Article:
The bombing of Le Havre in 1944

Aug 2010
15,664
Welsh Marches
#3
The bombing was justified I think in view of the military situation, the Germans had appointed the port to be a Festung, but the British commander refused an offer from the German commander to allow French civilians to leave, and this led to a cause celebre, because William Douglas-Home (a younger brother of the PM Sir Alec Douglas-Home) refused to take part in the operation as a result and was court-martialled:
William Douglas Home - Wikipedia
I don't know why the offer from the Germans was refused, but the fact is that evacuations of French civilians were always allowed in comparable situations on subsequent occasions, and it looks as if definite orders on the matter were issued from higher up as a result of the loss of French lives at Le Havre.
 
Mar 2019
512
Kansas
#4
I don't know why the offer from the Germans was refused, but the fact is that evacuations of French civilians were always allowed in comparable situations on subsequent occasions, and it looks as if definite orders on the matter were issued from higher up as a result of the loss of French lives at Le Havre.
According to Wiki, it was because of the expected delay to the operations. It appears once the allies realized how many civilians were killed they made it a bit of a policy to accept such offers in the future.
 

Larrey

Ad Honorem
Sep 2011
5,077
#6
Checking this French site, part of the problem seems to have been that the Germans ordered the French citizens to clear out in advance, and they refused. Otoh the same French civilians had no concept of the allies just stomping their town flat, with them in it.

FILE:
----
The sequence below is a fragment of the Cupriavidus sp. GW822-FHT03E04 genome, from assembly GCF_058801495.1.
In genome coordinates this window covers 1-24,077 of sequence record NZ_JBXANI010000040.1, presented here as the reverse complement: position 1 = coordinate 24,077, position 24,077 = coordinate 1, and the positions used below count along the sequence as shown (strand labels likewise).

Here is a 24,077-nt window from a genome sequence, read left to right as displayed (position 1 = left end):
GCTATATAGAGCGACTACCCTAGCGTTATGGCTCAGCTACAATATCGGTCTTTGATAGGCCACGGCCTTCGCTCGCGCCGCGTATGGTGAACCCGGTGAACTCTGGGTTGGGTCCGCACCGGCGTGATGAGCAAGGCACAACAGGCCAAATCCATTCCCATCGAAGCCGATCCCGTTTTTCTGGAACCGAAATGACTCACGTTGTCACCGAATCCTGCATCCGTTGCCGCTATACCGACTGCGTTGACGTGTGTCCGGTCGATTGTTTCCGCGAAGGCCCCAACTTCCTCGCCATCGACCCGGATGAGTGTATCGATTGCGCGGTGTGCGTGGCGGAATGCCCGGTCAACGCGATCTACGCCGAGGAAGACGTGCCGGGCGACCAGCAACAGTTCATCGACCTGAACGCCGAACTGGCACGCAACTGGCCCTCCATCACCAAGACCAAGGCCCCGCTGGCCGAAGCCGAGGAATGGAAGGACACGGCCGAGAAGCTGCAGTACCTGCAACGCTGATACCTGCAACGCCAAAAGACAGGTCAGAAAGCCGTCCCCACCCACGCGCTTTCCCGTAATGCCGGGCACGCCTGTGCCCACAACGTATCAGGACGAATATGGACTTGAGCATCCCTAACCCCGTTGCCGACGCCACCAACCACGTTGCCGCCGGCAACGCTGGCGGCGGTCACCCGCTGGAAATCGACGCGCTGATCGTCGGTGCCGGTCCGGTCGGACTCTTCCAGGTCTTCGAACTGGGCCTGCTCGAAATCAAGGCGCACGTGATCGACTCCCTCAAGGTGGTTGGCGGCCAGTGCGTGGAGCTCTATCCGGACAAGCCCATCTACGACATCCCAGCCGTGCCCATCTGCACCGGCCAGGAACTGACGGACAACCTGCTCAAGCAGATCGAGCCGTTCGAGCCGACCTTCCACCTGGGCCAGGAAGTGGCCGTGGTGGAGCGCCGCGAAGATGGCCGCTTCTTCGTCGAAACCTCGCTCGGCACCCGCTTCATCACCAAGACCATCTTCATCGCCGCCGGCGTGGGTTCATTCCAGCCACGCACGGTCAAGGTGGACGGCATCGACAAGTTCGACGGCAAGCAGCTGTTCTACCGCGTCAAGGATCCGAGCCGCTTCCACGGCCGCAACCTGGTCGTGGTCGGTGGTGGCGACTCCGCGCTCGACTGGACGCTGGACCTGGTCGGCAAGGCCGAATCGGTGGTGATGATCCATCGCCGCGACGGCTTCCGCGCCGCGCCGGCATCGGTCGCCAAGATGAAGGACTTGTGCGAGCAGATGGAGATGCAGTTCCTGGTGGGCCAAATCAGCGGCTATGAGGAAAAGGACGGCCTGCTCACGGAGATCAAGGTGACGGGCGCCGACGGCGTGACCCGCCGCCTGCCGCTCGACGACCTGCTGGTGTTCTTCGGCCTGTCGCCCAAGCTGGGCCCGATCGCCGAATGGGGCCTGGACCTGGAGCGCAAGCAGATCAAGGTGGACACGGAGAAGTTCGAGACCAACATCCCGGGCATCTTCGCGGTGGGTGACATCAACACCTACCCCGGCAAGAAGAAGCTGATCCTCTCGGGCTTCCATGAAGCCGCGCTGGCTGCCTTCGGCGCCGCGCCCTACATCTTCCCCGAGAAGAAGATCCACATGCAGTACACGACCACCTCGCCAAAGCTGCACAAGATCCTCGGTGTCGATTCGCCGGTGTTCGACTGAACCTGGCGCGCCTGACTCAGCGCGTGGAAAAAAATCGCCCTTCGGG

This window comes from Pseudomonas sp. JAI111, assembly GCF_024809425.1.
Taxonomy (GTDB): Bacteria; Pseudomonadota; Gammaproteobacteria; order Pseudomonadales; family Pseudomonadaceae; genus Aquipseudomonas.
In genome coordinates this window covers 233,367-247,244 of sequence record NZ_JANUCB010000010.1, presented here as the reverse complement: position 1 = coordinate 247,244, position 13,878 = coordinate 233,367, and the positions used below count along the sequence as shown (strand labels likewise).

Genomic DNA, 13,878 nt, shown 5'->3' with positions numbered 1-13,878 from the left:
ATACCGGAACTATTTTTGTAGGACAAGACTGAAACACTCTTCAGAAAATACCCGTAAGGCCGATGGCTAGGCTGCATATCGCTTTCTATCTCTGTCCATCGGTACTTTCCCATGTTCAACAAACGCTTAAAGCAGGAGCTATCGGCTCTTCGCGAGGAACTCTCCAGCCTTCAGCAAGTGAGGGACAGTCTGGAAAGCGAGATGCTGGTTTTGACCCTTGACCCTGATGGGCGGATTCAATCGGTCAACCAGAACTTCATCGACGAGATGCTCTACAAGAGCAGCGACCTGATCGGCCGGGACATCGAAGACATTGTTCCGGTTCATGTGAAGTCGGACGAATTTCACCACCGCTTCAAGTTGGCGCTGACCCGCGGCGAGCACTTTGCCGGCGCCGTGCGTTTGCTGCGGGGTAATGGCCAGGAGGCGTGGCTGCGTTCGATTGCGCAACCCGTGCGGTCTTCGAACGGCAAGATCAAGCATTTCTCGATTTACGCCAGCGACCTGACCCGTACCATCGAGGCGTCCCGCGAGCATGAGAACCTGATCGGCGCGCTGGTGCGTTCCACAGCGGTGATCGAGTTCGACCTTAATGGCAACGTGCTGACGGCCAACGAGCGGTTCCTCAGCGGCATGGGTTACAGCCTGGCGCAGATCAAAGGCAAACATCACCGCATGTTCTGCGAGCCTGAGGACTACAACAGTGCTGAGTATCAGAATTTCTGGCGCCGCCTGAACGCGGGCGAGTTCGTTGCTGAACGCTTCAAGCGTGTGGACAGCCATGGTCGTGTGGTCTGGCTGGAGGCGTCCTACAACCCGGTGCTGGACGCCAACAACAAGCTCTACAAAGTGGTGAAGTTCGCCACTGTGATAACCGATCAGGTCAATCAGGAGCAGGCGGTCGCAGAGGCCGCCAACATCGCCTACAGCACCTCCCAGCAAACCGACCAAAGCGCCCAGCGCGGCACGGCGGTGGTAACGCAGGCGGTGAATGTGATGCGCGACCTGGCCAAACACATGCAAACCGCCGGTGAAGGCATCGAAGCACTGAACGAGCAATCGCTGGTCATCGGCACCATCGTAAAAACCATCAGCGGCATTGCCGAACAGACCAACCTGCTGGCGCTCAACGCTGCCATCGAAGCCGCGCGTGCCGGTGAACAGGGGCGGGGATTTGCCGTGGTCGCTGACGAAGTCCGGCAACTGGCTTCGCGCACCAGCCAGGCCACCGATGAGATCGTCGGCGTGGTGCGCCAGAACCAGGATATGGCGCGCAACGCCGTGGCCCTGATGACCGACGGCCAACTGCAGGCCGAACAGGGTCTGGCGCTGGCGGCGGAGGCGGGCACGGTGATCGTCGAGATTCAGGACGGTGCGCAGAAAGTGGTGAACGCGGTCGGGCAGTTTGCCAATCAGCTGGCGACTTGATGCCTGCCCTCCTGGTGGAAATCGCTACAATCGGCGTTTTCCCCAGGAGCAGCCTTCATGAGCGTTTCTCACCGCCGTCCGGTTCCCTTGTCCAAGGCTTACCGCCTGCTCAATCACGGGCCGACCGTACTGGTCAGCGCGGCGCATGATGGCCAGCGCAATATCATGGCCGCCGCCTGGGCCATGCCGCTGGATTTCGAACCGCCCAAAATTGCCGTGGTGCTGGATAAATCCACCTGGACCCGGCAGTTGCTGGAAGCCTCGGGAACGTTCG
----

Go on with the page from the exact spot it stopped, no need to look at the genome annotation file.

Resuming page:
The bombings of 1944
 
Aug 2010
15,664
Welsh Marches
#8
"In the simplest terms not bomb." How wonderfully easy it is for us to say this knd of thing when it has no consequences for us! Do you actually know anything about the operation? Le Havre was heavily fortified with a large garrison and had to be taken by assault, would any sane commander have sent in his troops without prior shelling and bombing to ear down the defences? I don't pretend to know anyhting about this, but looking briefly at internet articles, the bombing seems to have been essential to the success of the operation.
 

Larrey

Ad Honorem
Sep 2011
5,077
#9
"In the simplest terms not bomb." How wonderfully easy it is for us to say this knd of thing when it has no consequences for us! Do you actually know anything about the operation? Le Havre was heavily fortified with a large garrison and had to be taken by assault, would any sane commander have sent in his troops without prior shelling and bombing to ear down the defences? I don't pretend to know anyhting about this, but looking briefly at internet articles, the bombing seems to have been essential to the success of the operation.
Actually I do.

It was a "simple" question. So a "simple" answer.

Mostly people don't tend to want to be responsible for tragedies. Which is why they are tragedies, since ALL choices are the wrong ones.
 
Aug 2010
15,664
Welsh Marches
#10
In such a situation I don't think a commander can ask his troops to risk - and in many cases, lose - their lives in an assault against a town without reducing the defences beforehand by bombing and shelling, and no commander would in fact do so; so I would view this as a tragedy that lay in the very nature of such a war rather than in the decision of this commander, who actually made the only possible choice.
 

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